First stop - Warsaw, Poland
Below the street sign affixed to the building at the end of the street, there was a plaque that read "This building -- a witness to the history of Jewish Warsaw -- was renovated and preserved for future generations -- thanks to the support from the Jewish Renaissance Foundation, Mr. Ronald S Lauder and Warimpex. TRIUVA as current owner contributes to the revitalization process of Próźna St."
I was in shock – the building, and all the others on the block except for the one with the bullet holes, looked like brand new replicas of pre-War buildings. To consider this “preserved for future generations” one needs to have a very shallow view of history and what happened on this street. What was preserved? Pre-war architecture? There was absolutely nothing about the Jewish lives lived there prior to 1940 and nothing about its use as a prison, deportation area or killing field. We did learn that this renovation is consistent with how Warsaw's Old Town, which Hitler ordered totally destroyed in retaliation for the Warsaw Uprising, had been reconstructed to appear as it did earlier, giving it an odd, Disneyesque feeling.
Why was I not surprised to learn later that TRIUVA is “a leading provider and manager of structured real estate products for institutional investors in Germany.” And that Lauder, heir to Este Lauder cosmetics, is a right-wing Zionist from the United States. Warimpex is a Vienna-based “real estate development and investment company with special focus on hotel properties in Central and Eastern Europe.” The Jewish Renaissance Foundation, oddly enough, is a “faith-based, nonprofit corporation in New Jersey that provides community coordination, emergency services, education, food and nutrition, family development, and employment and training.”
On the rest of the trip I would repeatedly see the tension -- played out in this instance by corporate interests and a Jewish individual and NGO -- between wanting to expose history for commercial, political or religious reasons and wanting to whitewash it or make it invisible or illegible.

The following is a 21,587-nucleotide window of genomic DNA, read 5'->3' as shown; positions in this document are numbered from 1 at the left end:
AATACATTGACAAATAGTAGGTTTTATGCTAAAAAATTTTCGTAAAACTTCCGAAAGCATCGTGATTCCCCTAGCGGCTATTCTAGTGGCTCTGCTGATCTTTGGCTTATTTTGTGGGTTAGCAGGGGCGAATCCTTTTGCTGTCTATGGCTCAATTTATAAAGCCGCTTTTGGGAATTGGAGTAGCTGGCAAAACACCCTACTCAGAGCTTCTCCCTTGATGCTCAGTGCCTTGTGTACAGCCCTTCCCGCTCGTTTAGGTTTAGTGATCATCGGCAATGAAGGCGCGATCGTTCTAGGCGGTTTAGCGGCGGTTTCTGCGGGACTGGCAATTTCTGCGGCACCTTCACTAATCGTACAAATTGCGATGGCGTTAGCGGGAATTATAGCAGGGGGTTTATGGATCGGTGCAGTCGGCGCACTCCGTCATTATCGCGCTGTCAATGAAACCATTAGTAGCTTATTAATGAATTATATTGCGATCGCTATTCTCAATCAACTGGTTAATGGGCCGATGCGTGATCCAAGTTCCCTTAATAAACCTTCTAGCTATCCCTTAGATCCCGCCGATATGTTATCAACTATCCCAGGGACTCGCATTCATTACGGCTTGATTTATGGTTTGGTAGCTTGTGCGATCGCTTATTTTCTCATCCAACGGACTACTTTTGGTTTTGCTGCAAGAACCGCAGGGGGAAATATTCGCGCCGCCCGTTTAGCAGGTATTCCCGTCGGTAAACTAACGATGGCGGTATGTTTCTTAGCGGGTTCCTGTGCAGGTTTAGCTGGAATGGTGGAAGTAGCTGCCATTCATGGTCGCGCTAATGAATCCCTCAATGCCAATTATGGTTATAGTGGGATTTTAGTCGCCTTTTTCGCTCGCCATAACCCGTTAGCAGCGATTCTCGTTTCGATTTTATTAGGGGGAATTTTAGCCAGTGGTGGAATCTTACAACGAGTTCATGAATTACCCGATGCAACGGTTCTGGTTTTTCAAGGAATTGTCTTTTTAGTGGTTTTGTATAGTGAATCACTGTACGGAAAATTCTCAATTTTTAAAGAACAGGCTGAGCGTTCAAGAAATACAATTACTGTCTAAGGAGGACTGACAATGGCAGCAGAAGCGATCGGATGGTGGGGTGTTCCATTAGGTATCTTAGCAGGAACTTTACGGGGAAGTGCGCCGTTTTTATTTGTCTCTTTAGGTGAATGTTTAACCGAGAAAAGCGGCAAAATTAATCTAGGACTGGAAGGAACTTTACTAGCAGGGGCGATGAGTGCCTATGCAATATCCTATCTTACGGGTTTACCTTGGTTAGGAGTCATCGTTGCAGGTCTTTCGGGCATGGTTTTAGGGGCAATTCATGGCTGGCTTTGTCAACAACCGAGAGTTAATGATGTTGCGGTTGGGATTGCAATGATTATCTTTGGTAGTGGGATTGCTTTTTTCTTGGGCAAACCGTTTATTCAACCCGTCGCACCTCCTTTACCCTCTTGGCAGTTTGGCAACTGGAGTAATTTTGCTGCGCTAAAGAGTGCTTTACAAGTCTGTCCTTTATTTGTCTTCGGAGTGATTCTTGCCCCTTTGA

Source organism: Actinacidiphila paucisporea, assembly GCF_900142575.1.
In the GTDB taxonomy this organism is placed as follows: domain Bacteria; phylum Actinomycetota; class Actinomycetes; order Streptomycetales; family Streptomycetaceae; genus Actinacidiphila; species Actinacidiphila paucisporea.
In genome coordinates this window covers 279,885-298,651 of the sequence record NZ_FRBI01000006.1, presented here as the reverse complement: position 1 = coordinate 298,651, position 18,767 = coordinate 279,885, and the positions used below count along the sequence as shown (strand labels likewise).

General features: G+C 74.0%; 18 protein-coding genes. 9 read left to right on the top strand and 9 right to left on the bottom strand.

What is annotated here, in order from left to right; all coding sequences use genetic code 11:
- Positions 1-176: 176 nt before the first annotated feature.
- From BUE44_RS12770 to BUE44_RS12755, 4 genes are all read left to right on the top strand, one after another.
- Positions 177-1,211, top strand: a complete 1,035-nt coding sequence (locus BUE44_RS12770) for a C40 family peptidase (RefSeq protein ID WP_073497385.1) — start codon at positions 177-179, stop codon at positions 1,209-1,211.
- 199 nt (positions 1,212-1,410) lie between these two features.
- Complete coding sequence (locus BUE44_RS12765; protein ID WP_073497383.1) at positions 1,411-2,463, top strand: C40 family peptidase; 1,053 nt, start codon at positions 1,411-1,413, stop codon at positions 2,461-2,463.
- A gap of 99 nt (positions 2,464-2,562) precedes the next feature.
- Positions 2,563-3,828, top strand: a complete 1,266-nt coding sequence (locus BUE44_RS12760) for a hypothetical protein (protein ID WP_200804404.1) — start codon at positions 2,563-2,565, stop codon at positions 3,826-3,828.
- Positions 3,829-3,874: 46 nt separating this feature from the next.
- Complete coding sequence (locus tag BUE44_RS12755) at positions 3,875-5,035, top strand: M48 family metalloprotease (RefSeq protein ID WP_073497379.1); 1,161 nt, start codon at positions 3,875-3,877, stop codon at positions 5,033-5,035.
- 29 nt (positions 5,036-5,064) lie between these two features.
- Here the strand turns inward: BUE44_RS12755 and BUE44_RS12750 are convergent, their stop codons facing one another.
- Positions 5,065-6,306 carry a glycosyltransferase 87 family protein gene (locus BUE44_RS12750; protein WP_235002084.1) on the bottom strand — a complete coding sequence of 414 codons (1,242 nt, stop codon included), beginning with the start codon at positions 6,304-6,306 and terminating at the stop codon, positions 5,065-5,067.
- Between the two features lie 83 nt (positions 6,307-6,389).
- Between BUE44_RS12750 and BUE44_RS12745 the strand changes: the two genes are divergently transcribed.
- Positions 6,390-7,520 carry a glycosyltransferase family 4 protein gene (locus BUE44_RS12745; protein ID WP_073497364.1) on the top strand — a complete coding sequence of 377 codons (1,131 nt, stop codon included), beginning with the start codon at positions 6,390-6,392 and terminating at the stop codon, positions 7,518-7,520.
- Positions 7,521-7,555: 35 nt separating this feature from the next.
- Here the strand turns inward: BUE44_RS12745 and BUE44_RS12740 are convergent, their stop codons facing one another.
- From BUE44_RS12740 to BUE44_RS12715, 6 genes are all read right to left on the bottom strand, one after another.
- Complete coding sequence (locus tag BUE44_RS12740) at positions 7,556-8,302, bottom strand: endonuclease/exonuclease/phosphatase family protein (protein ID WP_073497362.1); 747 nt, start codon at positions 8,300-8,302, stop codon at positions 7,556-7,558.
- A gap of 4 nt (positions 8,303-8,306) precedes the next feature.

We also went to POLIN Museum of the History of Polish Jews which was crammed with information. Plan to spend most of a day there but take a long lunch break before you feel overwhelmed.
I flew into Warsaw and met Susan, who was already in Europe on work related travel. Oscar, who was also in Europe traveling with his sweetheart, joined us a few days later. We planned to stay only a few days because I don’t have family from Warsaw, though it was once the city with the second largest Jewish population in the world after New York. I wanted to see what was left of the Ghetto, since it had been the largest and its residents had staged an armed uprising there. The Nazis squelched the rebellion by bombing and burning the area, leaving most of it in ruins. Monika Rogowska Stangret, a colleague of Susan’s, offered to show us around. She took us to Próźna Street where four pre-War buildings were still standing. When Monika was younger the buildings were in semi-ruins, making their history more visible. The structures we saw had been renovated and looked like upscale apartments and offices. One building’s street level façade, though, was pocked with bullet holes. Its upper floors were covered with a screen on which images of windows were printed, with the building’s actual wrought iron balconies poking out, masking the “renovation” of the building into a hotel.